The Magical word of storytelling

What is this buzzword, why’s everyone using it and how you could do it yourself.


I love coffee, people, and talking. Not necessarily in that order, but a significant portion of my life has been devoted to spending time with people, usually over coffee while we talked. They talked, told stories, and moved on to the next one. I enjoyed upgrading the best stories, making changes and tweaks, making them shorter or having a longer opening.

In everything I do, I enjoy telling stories. When I’m writing novels, creating brands, or creating articles or microcopy for my clients. When I teach, I especially enjoy incorporating a brand’s story into a lesson. Making a boring 90-minute class into a compelling story that inspires students to remember.

However, we abused this magical ability, storytelling.

We can no longer prevent anyone from claiming to be a self-proclaimed storyteller. There is no diploma, no minimum requirements, just someone who decides they want to teach. There are no numbers or KPIs to track, but storytelling is an ability, a skill, like being funny or being a businessman. You can’t claim to be funny or to be an entrepreneur. That should be said by someone else. I believe the same is true for storytelling.

An author is a storyteller who succeeds when others read, buy, and share his work. Too many people nowadays are self-proclaimed without putting in the effort. Yes, I know that many types of consultants feel the same way, and there are plenty of consultants willing to help you grow on social even if they have never done it themselves.

We are all storytellers

I know you might argue that there are different types of storytelling, long, short, video, audio, snarky, emotional, and so on, and I would agree, but I would also argue that we are all storytellers, just at different levels and abilities.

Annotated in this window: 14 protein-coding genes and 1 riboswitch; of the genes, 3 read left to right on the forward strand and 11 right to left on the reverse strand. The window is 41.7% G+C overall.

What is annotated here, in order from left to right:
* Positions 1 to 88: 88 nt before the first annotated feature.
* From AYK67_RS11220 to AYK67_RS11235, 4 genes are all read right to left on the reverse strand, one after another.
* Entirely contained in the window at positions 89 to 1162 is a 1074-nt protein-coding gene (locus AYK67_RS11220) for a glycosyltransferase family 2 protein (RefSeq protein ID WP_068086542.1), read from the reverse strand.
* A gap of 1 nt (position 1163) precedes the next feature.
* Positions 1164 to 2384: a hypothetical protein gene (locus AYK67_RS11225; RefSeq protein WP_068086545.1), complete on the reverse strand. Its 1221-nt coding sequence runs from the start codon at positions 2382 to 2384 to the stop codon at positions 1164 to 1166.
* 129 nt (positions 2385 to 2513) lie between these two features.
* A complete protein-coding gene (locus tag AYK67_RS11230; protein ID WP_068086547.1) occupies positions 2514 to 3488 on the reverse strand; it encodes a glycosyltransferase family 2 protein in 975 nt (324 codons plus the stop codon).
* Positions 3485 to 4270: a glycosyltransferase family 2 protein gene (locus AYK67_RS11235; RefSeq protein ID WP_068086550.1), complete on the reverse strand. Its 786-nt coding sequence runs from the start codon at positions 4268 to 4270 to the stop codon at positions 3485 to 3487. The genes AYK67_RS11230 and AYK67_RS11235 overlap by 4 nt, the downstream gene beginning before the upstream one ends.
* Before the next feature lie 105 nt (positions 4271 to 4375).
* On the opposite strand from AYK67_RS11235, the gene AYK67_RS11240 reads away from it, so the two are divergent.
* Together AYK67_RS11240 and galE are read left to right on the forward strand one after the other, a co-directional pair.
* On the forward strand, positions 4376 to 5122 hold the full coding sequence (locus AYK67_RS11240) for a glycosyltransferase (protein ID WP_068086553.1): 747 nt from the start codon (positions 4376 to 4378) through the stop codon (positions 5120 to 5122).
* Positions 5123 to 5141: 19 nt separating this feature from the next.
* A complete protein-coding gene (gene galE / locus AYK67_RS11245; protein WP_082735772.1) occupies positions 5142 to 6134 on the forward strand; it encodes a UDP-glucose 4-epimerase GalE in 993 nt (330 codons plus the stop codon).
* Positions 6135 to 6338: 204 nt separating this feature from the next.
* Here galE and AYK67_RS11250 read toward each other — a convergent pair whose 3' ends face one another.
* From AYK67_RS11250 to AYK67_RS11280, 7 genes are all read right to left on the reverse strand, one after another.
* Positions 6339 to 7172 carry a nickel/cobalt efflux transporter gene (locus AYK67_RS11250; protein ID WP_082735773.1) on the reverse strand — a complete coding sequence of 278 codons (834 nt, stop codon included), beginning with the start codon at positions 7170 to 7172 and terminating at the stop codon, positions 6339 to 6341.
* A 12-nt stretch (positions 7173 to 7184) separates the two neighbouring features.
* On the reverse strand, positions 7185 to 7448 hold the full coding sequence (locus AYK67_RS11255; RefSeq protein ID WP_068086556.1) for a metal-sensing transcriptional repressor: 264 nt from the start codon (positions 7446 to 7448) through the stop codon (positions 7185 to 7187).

You get together with your friends and family? Stories

You tell your coworkers about last night’s wild party? Storytelling

You’d like to sell something? Story.

I was recently asked to listen to a podcast about startup storytelling. The lady identified herself as a professional storyteller. It was completed an hour later. Except for the fact that she kept selling herself, I couldn’t recall anything.

You might wonder why she didn’t tell any stories; she simply told the audience what had happened, but a good story has emotions, is thought-provoking, and has something to it. She had given us a lot of information without it.

You are all storytellers; whether you believe you are good or not is entirely up to you. It is also up to you to be able to improve quickly. You can easily improve, and it may even be enjoyable for you.

Here are some simple things you can do to enjoy sotries more, feel more, and improve a little more.

  1. Read novels and adventure stories. Read books on storytelling, such as Robert Mckee’s ‘Story’ or my new book F*ck the Slides.
  2. Watch television shows and notice what makes you move, then sit on the edge of your couch. Improving one of the most important life skills entails being a bit of a couch potato.
  3. Create a 60-word elevator pitch for yourself. What would you say to introduce yourself? What is your name and what do you do? How would you characterize yourself? Is it through your work? What is your family situation?
  4. Be in touch with your emotions. Things happen; talk to yourself and ask yourself how it affects you. What emotions does it evoke in you? You will quickly discover which types of feelings and emotions have the greatest impact on you. When telling a story, keep those in mind.
  5. Tell people what kind of story you’re about to tell them and see how they react. You have no idea what a crazy story I heard. If it’s not crazy, funny, or scary, it’s because you see things differently than you’re telling people. Improve by asking why.

True, some people may be better storytellers than others. However, using this buzzword for everything is counterproductive. It is time to teach people how to improve at something they already do.

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